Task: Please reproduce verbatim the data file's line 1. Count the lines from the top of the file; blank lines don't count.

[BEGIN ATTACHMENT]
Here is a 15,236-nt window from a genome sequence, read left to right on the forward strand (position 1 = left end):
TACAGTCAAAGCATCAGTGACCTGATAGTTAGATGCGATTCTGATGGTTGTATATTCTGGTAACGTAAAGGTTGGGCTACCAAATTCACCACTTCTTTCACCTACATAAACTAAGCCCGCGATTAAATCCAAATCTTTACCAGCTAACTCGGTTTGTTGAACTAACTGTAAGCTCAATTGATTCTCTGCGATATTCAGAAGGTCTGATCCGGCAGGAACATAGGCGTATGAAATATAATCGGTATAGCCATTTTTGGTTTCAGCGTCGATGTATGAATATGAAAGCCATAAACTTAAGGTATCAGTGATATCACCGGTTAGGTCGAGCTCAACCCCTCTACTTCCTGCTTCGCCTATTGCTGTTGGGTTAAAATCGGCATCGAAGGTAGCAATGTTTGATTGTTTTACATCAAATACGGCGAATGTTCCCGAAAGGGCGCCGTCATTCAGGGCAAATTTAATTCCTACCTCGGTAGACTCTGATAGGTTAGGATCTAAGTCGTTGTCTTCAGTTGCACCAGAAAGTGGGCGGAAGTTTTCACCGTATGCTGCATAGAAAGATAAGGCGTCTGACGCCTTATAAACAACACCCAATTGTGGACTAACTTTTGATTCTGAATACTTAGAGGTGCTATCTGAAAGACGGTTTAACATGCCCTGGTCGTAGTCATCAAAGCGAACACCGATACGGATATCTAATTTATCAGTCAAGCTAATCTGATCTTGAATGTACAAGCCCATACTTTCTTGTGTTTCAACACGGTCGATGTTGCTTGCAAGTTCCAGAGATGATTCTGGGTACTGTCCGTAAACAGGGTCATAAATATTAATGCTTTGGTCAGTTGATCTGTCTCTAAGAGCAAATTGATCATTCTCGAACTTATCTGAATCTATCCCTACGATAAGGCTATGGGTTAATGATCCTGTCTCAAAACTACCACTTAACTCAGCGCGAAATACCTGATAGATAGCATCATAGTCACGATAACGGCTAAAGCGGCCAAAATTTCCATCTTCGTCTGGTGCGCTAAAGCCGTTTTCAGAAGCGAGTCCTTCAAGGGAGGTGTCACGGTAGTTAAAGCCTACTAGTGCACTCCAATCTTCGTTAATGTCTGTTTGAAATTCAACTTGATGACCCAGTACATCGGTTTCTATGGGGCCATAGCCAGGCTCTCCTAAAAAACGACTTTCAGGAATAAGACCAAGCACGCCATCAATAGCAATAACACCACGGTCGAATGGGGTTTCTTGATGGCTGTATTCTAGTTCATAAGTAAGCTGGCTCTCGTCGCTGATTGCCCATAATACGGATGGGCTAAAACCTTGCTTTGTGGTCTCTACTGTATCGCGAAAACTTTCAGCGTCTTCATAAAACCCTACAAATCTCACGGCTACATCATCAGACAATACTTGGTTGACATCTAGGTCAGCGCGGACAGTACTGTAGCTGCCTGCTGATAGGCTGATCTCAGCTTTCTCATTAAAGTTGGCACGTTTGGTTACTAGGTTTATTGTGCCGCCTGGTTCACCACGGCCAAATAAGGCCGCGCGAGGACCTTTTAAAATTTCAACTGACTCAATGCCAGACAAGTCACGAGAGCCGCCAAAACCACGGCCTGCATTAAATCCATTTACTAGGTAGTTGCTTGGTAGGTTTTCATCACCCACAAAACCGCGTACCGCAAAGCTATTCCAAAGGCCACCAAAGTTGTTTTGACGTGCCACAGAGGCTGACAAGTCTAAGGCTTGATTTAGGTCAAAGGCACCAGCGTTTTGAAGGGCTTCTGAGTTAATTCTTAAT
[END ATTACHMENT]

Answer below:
Here is a 15,236-nt window from a genome sequence, read left to right on the forward strand (position 1 = left end):